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Jude the Obscure

PART II: Chapter 7
THE stroke of scorn relieved his mind, and the next morning he laughed at his
self-conceit. But the laugh was not a healthy one. He re-read the letter from the
master, and the wisdom in its lines, which had at first exasperated him, chilled
and depressed him now. He saw himself as a fool indeed.
Deprived of the objects of both intellect and emotion, he could not proceed to his
work. Whenever he felt reconciled to his fate as a student, there came to disturb
his calm his hopeless relations with Sue. That the one affined soul he had ever
met was lost to him through his marriage returned upon him with cruel
persistency, till, unable to bear it longer, he again rushed for distraction to the
real Christminster life. He now sought it out in an obscure and low-ceiled tavern
up a court which was well known to certain worthies of the place, and in brighter
times would have interested him simply by its quaintness. Here he sat more or
less all the day, convinced that he was at bottom a vicious character, of whom it
was hopeless to expect anything.
In the evening the frequenters of the house dropped in one by one, Jude still
retaining his seat in the corner, though his money was all spent, and he had not
eaten anything the whole day except a biscuit. He surveyed his gathering
companions with all the equanimity and philosophy of a man who has been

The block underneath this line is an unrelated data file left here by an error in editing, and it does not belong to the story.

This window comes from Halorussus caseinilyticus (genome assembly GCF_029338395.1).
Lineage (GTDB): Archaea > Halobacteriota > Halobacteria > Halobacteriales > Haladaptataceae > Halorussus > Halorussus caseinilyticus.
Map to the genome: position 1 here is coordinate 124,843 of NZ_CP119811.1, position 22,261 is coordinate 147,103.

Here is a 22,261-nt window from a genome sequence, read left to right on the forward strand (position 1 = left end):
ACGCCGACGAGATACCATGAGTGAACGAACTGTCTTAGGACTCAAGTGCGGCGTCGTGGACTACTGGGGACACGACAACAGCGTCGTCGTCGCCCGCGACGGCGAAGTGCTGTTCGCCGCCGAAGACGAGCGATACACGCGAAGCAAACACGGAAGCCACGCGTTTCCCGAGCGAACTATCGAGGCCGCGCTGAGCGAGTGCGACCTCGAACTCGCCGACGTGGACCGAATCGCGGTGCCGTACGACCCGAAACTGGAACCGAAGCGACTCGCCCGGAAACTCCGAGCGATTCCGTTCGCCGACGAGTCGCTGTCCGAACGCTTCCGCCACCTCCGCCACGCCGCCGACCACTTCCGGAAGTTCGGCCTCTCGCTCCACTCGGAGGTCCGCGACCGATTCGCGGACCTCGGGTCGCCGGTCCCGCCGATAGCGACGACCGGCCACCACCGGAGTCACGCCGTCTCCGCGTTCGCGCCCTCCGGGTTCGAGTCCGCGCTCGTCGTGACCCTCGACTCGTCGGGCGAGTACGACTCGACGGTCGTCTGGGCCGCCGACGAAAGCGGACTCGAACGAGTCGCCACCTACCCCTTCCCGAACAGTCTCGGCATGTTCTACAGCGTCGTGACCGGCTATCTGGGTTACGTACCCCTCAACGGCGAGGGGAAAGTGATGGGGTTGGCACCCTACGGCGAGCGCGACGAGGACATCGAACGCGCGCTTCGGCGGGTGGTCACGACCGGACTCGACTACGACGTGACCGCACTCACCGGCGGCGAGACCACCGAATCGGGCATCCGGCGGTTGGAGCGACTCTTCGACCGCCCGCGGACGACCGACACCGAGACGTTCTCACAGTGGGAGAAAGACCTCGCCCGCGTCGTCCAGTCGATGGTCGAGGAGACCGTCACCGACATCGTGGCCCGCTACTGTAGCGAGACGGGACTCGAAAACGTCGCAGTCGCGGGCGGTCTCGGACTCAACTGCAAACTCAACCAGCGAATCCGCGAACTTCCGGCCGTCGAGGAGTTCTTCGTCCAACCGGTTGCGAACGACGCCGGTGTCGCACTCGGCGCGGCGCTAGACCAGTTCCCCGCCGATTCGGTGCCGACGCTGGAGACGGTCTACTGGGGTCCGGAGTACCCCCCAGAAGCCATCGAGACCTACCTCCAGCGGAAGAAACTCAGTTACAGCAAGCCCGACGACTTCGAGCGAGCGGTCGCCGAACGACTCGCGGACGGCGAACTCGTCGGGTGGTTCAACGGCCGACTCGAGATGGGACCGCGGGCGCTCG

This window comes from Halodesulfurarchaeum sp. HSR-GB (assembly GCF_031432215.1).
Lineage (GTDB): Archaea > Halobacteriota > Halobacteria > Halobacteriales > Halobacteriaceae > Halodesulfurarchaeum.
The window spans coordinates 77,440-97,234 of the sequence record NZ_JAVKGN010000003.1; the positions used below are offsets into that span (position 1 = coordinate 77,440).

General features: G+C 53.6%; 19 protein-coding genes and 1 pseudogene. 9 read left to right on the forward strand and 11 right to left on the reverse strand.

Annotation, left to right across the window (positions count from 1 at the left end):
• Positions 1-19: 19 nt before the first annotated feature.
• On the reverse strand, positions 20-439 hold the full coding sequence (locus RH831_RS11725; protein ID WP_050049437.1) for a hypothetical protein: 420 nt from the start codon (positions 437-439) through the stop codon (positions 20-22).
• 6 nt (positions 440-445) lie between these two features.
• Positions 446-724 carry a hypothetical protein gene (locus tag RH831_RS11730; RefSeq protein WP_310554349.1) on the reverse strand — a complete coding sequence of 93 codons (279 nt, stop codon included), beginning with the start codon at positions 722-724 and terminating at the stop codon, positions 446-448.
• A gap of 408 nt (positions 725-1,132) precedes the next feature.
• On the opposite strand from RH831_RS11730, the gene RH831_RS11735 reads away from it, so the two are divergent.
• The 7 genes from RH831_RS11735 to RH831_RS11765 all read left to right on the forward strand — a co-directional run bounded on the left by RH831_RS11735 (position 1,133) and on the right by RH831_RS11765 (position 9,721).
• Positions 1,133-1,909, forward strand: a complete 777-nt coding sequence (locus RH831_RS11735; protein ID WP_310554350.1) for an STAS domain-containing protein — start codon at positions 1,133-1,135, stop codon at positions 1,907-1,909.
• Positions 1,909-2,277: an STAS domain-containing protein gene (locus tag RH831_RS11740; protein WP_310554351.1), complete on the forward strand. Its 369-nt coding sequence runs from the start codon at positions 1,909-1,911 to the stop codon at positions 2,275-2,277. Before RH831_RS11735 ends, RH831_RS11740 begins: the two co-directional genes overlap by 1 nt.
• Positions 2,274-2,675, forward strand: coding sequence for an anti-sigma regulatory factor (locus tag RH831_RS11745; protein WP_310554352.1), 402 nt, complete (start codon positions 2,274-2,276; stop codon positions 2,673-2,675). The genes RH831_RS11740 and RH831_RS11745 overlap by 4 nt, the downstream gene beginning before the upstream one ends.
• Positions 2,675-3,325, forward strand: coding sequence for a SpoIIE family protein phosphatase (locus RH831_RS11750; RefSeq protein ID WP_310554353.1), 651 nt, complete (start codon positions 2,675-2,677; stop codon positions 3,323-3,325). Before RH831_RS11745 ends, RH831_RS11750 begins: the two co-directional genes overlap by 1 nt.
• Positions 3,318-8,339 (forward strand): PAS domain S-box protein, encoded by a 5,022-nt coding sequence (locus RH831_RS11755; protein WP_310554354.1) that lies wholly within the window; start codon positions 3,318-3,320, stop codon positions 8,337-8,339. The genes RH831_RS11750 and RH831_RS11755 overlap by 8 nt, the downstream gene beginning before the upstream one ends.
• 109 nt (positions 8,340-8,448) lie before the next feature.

drinking long and slowly, and made friends with several: to wit, Tinker Taylor, a
decayed church-ironmonger who appeared to have been of a religious turn in
earlier years, but was somewhat blasphemous now; also a red-nosed auctioneer;
also two Gothic masons like himself, called Uncle Jim and Uncle Joe. There were
present, too, some clerks, and a gown- and surplice-maker's assistant; two ladies
who sported moral characters of various depths of shade, according to their
company, nicknamed "Bower o' Bliss" and "Freckles"; some horsey men "in the
know" of betting circles; a travelling actor from the theatre, and two devil-may-
care young men who proved to be gownless undergraduates; they had slipped in
by stealth to meet a man about bull-pups, and stayed to drink and smoke short
pipes with the racing gents aforesaid, looking at their watches every now and
then.
The conversation waxed general. Christminster society was criticized, the dons,
magistrates, and other people in authority being sincerely pitied for their
shortcomings, while opinions on how they ought to conduct themselves and their
affairs to be properly respected, were exchanged in a large-minded and
disinterested manner.
Jude Fawley, with the self-conceit, effrontery, and APLOMB of a strong-brained
fellow in liquor, threw in his remarks somewhat peremptorily; and his aims having
been what they were for so many years, everything the others said turned upon
his tongue, by a sort of mechanical craze, to the subject of scholarship and
study, the extent of his own learning being dwelt upon with an insistence that
would have appeared pitiable to himself in his sane hours.
"I don't care a damn," he was saying, "for any provost, warden, principal, fellow,
or cursed master of arts in the university! What I know is that I'd lick 'em on their
 
 
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